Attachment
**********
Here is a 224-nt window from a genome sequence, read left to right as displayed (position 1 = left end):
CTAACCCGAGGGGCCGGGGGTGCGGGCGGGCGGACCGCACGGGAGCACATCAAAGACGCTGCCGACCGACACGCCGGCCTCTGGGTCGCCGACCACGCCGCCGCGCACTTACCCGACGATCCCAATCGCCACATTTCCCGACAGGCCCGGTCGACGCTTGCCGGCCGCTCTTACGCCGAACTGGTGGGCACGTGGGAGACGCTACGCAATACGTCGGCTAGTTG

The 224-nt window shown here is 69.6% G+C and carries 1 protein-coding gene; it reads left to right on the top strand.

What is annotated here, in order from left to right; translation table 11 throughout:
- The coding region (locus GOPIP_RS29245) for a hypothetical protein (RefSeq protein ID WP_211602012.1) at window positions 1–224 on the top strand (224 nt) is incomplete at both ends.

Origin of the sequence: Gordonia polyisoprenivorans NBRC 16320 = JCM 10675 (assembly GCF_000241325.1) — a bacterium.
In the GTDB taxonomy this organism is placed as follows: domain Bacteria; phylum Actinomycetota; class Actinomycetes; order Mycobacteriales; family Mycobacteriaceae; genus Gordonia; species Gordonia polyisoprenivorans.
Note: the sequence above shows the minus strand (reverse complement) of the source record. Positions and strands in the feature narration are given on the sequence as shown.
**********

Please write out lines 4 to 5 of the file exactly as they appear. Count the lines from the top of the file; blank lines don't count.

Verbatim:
What is annotated here, in order from left to right; translation table 11 throughout:
- The coding region (locus GOPIP_RS29245) for a hypothetical protein (RefSeq protein ID WP_211602012.1) at window positions 1–224 on the top strand (224 nt) is incomplete at both ends.